And these laws expressly allow lawsuits against companies that go too far in divulging your private information. CISPA threatens these protections by declaring that key provisions in CISPA are effective “notwithstanding any other law,” a phrase that essentially means CISPA would override the relevant provisions in all other laws—including privacy laws. CISPA also creates a broad immunity for companies against both civil and criminal liability. CISPA provides more legal cover for companies to share large swaths of potentially personal and private information with the government.
No. Early versions of CISPA included language that specifically mentioned intellectual property, but that was taken out after significant outcry from the Internet community that the language could be used as a copyright enforcement bill similar to SOPA. (Great job, Internet community!)
CISPA’s definition of “cyber threat information” includes information directly pertaining to a threat to “confidentiality.” But what does confidentiality mean? The definition encompasses measures designed for preserving “authorized restrictions on access,” including means for protecting “proprietary information.” “Proprietary information” is not defined, and could be read to include copyrighted information. For example, one type of restriction on access that is designed to protect proprietary information is digital rights management (DRM).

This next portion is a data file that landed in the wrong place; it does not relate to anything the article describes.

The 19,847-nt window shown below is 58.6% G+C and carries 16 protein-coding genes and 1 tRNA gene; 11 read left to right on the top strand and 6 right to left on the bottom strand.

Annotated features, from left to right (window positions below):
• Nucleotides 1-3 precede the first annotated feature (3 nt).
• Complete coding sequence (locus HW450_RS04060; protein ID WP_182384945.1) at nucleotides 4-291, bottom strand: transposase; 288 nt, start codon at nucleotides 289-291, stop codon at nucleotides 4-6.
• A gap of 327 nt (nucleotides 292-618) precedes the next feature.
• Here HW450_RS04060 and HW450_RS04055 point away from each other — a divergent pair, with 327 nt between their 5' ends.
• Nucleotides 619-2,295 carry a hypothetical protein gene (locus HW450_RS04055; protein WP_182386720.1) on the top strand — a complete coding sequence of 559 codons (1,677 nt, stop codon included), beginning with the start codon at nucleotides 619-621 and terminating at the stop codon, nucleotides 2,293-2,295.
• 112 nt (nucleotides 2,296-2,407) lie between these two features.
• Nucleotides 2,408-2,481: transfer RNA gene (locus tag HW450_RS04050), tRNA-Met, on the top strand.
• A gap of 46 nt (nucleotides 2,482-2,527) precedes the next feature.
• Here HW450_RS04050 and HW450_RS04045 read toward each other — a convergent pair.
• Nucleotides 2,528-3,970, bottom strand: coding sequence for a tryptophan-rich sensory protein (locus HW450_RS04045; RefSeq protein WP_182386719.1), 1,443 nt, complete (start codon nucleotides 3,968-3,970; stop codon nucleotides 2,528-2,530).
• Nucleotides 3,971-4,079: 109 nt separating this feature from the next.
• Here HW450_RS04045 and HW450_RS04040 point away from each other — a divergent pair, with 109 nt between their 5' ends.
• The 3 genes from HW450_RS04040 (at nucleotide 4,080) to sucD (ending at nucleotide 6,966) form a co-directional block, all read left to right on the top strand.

Legitimate security researchers have routinely bypassed restrictions on proprietary information in order to research and publish information pertaining to vulnerabilities. Vulnerability research should not be considered a cyber threat, and the movie and music industry should not be given immunity for “decisions based on” this information, good faith or not.
CISPA allows a company to obtain and share “cyber threat information” if it has both a “cybersecurity purpose” and believes it is protecting its rights and property.
A “cybersecurity purpose” only means that a company has to think that a user is trying to harm its network. What does that mean, exactly? The definition is broad and vague. The definition allows purposes such as guarding against “improper” information modification, ensuring “timely” access to information or “preserving authorized restrictions on access…protecting…proprietary information” (i.e. DRM).